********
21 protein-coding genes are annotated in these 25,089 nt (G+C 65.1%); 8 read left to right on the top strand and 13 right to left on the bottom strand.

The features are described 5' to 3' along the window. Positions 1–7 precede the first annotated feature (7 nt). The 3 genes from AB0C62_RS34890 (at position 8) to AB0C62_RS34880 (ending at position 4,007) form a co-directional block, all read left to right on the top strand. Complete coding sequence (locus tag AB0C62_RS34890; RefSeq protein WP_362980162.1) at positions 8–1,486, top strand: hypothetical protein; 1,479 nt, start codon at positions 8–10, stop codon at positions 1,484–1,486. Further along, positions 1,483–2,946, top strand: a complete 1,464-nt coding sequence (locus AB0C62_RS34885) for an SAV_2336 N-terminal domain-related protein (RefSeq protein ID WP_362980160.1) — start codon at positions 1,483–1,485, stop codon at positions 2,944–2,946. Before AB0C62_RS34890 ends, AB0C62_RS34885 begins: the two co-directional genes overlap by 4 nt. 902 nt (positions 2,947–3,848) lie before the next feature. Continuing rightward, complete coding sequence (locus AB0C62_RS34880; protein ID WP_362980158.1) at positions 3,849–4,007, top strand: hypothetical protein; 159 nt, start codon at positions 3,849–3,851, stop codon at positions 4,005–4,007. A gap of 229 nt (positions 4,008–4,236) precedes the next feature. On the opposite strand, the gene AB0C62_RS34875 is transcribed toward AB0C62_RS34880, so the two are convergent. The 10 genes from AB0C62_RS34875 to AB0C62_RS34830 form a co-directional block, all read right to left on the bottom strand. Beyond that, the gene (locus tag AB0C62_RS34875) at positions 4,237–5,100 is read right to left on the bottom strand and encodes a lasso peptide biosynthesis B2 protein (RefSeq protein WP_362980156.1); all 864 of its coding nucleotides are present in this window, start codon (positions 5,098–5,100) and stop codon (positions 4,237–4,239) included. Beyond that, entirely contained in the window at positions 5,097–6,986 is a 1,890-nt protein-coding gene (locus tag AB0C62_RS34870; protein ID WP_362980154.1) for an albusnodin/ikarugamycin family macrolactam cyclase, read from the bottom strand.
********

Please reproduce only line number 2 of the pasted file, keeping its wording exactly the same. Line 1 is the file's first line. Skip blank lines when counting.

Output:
The features are described 5' to 3' along the window. Positions 1–7 precede the first annotated feature (7 nt). The 3 genes from AB0C62_RS34890 (at position 8) to AB0C62_RS34880 (ending at position 4,007) form a co-directional block, all read left to right on the top strand. Complete coding sequence (locus tag AB0C62_RS34890; RefSeq protein WP_362980162.1) at positions 8–1,486, top strand: hypothetical protein; 1,479 nt, start codon at positions 8–10, stop codon at positions 1,484–1,486. Further along, positions 1,483–2,946, top strand: a complete 1,464-nt coding sequence (locus AB0C62_RS34885) for an SAV_2336 N-terminal domain-related protein (RefSeq protein ID WP_362980160.1) — start codon at positions 1,483–1,485, stop codon at positions 2,944–2,946. Before AB0C62_RS34890 ends, AB0C62_RS34885 begins: the two co-directional genes overlap by 4 nt. 902 nt (positions 2,947–3,848) lie before the next feature. Continuing rightward, complete coding sequence (locus AB0C62_RS34880; protein ID WP_362980158.1) at positions 3,849–4,007, top strand: hypothetical protein; 159 nt, start codon at positions 3,849–3,851, stop codon at positions 4,005–4,007. A gap of 229 nt (positions 4,008–4,236) precedes the next feature. On the opposite strand, the gene AB0C62_RS34875 is transcribed toward AB0C62_RS34880, so the two are convergent. The 10 genes from AB0C62_RS34875 to AB0C62_RS34830 form a co-directional block, all read right to left on the bottom strand. Beyond that, the gene (locus tag AB0C62_RS34875) at positions 4,237–5,100 is read right to left on the bottom strand and encodes a lasso peptide biosynthesis B2 protein (RefSeq protein WP_362980156.1); all 864 of its coding nucleotides are present in this window, start codon (positions 5,098–5,100) and stop codon (positions 4,237–4,239) included. Beyond that, entirely contained in the window at positions 5,097–6,986 is a 1,890-nt protein-coding gene (locus tag AB0C62_RS34870; protein ID WP_362980154.1) for an albusnodin/ikarugamycin family macrolactam cyclase, read from the bottom strand.